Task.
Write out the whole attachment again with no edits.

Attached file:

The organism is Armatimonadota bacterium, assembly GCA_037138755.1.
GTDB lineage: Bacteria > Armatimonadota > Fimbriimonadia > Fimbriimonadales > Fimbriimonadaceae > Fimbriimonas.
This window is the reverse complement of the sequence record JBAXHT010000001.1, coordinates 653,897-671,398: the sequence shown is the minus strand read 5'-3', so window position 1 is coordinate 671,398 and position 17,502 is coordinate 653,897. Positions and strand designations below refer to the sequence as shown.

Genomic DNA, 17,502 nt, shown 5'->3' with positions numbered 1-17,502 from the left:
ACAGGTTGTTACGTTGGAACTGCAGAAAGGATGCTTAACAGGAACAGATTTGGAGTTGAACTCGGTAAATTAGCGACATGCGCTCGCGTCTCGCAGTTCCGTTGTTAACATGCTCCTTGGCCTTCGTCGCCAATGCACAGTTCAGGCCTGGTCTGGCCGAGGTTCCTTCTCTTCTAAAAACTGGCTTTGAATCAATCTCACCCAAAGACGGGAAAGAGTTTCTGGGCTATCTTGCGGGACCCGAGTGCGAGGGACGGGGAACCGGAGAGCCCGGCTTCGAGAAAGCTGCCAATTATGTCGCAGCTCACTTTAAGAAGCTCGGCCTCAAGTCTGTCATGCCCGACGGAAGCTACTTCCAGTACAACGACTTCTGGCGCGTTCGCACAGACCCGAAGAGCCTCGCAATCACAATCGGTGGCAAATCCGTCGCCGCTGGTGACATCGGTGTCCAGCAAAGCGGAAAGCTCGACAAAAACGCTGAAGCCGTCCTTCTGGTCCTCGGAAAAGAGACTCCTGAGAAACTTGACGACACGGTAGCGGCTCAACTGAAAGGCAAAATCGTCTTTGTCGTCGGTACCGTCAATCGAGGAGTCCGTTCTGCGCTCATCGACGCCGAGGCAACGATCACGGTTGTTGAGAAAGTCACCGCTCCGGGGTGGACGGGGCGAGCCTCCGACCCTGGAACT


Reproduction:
The organism is Armatimonadota bacterium, assembly GCA_037138755.1.
GTDB lineage: Bacteria > Armatimonadota > Fimbriimonadia > Fimbriimonadales > Fimbriimonadaceae > Fimbriimonas.
This window is the reverse complement of the sequence record JBAXHT010000001.1, coordinates 653,897-671,398: the sequence shown is the minus strand read 5'-3', so window position 1 is coordinate 671,398 and position 17,502 is coordinate 653,897. Positions and strand designations below refer to the sequence as shown.

Genomic DNA, 17,502 nt, shown 5'->3' with positions numbered 1-17,502 from the left:
ACAGGTTGTTACGTTGGAACTGCAGAAAGGATGCTTAACAGGAACAGATTTGGAGTTGAACTCGGTAAATTAGCGACATGCGCTCGCGTCTCGCAGTTCCGTTGTTAACATGCTCCTTGGCCTTCGTCGCCAATGCACAGTTCAGGCCTGGTCTGGCCGAGGTTCCTTCTCTTCTAAAAACTGGCTTTGAATCAATCTCACCCAAAGACGGGAAAGAGTTTCTGGGCTATCTTGCGGGACCCGAGTGCGAGGGACGGGGAACCGGAGAGCCCGGCTTCGAGAAAGCTGCCAATTATGTCGCAGCTCACTTTAAGAAGCTCGGCCTCAAGTCTGTCATGCCCGACGGAAGCTACTTCCAGTACAACGACTTCTGGCGCGTTCGCACAGACCCGAAGAGCCTCGCAATCACAATCGGTGGCAAATCCGTCGCCGCTGGTGACATCGGTGTCCAGCAAAGCGGAAAGCTCGACAAAAACGCTGAAGCCGTCCTTCTGGTCCTCGGAAAAGAGACTCCTGAGAAACTTGACGACACGGTAGCGGCTCAACTGAAAGGCAAAATCGTCTTTGTCGTCGGTACCGTCAATCGAGGAGTCCGTTCTGCGCTCATCGACGCCGAGGCAACGATCACGGTTGTTGAGAAAGTCACCGCTCCGGGGTGGACGGGGCGAGCCTCCGACCCTGGAACT